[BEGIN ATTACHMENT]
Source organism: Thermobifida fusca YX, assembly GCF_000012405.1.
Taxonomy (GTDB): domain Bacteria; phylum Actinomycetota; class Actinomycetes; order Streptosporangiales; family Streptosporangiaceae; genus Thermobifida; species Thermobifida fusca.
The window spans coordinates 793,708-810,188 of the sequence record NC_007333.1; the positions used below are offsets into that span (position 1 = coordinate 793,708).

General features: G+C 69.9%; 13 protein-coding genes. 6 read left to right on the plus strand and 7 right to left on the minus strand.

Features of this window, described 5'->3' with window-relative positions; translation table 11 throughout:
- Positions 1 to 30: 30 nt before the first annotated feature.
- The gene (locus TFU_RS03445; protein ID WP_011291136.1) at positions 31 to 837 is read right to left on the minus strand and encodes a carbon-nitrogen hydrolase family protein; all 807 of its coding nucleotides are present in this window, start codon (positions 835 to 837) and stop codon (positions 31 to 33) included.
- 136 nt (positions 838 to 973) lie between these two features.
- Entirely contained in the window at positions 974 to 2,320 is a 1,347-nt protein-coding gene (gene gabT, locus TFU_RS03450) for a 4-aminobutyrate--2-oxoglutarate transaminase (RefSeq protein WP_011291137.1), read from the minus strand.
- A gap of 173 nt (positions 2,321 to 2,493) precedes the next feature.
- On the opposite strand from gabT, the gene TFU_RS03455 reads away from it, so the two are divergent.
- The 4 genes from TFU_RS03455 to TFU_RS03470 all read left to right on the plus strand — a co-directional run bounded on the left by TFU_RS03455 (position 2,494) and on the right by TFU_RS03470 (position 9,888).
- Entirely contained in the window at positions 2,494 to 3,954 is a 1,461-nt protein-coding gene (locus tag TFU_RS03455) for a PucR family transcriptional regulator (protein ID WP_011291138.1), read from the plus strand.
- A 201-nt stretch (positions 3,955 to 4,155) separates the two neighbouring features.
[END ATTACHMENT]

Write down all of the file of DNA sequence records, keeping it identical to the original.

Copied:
Source organism: Thermobifida fusca YX, assembly GCF_000012405.1.
Taxonomy (GTDB): domain Bacteria; phylum Actinomycetota; class Actinomycetes; order Streptosporangiales; family Streptosporangiaceae; genus Thermobifida; species Thermobifida fusca.
The window spans coordinates 793,708-810,188 of the sequence record NC_007333.1; the positions used below are offsets into that span (position 1 = coordinate 793,708).

General features: G+C 69.9%; 13 protein-coding genes. 6 read left to right on the plus strand and 7 right to left on the minus strand.

Features of this window, described 5'->3' with window-relative positions; translation table 11 throughout:
- Positions 1 to 30: 30 nt before the first annotated feature.
- The gene (locus TFU_RS03445; protein ID WP_011291136.1) at positions 31 to 837 is read right to left on the minus strand and encodes a carbon-nitrogen hydrolase family protein; all 807 of its coding nucleotides are present in this window, start codon (positions 835 to 837) and stop codon (positions 31 to 33) included.
- 136 nt (positions 838 to 973) lie between these two features.
- Entirely contained in the window at positions 974 to 2,320 is a 1,347-nt protein-coding gene (gene gabT, locus TFU_RS03450) for a 4-aminobutyrate--2-oxoglutarate transaminase (RefSeq protein WP_011291137.1), read from the minus strand.
- A gap of 173 nt (positions 2,321 to 2,493) precedes the next feature.
- On the opposite strand from gabT, the gene TFU_RS03455 reads away from it, so the two are divergent.
- The 4 genes from TFU_RS03455 to TFU_RS03470 all read left to right on the plus strand — a co-directional run bounded on the left by TFU_RS03455 (position 2,494) and on the right by TFU_RS03470 (position 9,888).
- Entirely contained in the window at positions 2,494 to 3,954 is a 1,461-nt protein-coding gene (locus tag TFU_RS03455) for a PucR family transcriptional regulator (protein ID WP_011291138.1), read from the plus strand.
- A 201-nt stretch (positions 3,955 to 4,155) separates the two neighbouring features.